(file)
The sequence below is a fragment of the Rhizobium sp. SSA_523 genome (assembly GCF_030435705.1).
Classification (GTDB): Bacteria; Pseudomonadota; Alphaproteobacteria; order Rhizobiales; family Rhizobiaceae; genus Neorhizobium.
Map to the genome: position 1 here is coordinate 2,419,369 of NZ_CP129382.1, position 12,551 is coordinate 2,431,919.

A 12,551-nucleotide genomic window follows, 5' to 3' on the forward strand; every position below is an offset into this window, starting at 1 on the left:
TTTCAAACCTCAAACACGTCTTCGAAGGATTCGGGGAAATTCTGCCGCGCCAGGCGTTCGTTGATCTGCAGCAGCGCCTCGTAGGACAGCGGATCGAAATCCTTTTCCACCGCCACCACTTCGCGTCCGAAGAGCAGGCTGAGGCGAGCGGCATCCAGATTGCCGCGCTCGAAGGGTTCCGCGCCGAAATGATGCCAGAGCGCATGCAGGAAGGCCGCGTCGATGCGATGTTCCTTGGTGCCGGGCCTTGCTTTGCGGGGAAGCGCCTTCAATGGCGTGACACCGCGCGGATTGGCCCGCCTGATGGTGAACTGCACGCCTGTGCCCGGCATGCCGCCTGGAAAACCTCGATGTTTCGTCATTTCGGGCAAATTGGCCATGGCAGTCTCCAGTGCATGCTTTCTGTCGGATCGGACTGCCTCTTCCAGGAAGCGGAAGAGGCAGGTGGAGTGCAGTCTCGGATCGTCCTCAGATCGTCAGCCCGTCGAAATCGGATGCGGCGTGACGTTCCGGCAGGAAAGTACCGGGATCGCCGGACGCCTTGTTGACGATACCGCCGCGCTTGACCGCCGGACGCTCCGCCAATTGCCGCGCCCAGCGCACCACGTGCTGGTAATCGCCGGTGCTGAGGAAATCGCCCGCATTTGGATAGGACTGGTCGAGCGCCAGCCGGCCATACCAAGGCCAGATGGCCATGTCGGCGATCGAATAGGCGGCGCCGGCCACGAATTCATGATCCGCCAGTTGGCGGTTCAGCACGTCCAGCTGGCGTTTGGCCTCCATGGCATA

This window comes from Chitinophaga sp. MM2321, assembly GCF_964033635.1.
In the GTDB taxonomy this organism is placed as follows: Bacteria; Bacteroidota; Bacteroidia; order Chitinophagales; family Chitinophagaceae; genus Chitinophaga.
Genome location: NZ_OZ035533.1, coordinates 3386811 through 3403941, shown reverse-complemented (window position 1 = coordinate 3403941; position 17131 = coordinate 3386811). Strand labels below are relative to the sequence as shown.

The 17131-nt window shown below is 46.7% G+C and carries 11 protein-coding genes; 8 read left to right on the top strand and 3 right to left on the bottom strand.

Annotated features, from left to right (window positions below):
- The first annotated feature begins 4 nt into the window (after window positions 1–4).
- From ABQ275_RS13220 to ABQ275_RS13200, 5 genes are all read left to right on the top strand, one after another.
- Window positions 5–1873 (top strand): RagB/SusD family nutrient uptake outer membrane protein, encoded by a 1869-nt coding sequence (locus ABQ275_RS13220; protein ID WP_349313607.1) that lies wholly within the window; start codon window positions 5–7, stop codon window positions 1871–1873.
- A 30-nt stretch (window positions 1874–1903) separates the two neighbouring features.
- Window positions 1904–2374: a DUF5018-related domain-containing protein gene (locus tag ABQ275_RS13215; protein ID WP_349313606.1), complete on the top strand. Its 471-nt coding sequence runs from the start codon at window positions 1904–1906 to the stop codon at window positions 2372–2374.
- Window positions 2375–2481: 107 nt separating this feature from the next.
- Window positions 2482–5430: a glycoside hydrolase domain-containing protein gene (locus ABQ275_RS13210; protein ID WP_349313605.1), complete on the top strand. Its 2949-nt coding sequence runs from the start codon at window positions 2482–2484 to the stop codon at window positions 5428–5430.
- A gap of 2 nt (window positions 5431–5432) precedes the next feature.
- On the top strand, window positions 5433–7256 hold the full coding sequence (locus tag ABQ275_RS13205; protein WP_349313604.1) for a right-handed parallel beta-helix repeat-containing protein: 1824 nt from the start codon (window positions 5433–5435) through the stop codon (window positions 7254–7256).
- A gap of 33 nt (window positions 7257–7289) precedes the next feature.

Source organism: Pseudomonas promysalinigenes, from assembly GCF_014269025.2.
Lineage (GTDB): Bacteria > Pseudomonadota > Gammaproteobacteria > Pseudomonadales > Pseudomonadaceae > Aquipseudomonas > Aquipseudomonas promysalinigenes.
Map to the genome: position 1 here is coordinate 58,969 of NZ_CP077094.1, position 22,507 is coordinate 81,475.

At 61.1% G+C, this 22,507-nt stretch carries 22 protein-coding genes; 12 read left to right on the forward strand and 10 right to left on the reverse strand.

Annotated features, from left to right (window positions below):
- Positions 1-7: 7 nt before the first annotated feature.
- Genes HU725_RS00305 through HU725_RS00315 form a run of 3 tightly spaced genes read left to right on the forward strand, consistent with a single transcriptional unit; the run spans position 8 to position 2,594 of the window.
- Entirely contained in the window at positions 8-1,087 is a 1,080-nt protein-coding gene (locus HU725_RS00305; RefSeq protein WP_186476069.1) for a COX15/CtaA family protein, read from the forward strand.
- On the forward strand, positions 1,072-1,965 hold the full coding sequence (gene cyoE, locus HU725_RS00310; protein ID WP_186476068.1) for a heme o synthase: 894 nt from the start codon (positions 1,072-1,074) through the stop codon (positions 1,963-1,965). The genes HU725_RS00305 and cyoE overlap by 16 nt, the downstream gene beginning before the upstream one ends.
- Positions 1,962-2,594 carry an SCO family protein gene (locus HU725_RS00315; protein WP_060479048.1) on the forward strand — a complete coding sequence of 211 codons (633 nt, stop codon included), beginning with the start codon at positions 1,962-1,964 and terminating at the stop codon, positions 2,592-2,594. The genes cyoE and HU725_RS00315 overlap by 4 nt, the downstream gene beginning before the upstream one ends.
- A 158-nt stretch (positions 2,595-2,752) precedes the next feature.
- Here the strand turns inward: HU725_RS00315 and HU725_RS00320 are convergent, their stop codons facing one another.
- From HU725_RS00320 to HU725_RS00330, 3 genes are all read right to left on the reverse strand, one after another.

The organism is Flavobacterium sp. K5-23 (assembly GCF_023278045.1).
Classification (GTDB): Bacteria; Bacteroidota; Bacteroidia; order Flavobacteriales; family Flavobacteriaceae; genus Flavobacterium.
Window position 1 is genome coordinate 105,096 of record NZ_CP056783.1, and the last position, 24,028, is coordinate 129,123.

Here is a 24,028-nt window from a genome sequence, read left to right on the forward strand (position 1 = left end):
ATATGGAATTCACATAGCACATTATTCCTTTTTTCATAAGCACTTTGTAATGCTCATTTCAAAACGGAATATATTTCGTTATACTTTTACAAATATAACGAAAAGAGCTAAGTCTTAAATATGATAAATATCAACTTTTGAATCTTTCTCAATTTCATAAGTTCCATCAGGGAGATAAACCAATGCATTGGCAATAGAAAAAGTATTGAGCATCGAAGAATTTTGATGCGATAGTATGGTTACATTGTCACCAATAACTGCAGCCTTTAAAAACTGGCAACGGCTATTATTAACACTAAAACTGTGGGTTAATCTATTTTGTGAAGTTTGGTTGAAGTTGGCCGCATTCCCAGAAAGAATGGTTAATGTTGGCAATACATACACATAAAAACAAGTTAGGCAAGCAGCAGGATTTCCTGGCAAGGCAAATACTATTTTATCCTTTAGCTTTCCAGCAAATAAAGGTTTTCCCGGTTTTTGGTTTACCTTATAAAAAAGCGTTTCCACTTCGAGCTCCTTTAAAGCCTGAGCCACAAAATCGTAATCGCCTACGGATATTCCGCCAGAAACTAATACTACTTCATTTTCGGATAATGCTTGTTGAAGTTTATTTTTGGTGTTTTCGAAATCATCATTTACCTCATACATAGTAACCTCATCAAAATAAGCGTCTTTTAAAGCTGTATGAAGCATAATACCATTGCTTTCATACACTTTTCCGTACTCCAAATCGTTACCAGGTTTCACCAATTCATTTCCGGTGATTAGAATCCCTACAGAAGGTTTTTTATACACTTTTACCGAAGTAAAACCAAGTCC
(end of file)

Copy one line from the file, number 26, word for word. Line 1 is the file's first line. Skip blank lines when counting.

- Positions 1-7: 7 nt before the first annotated feature.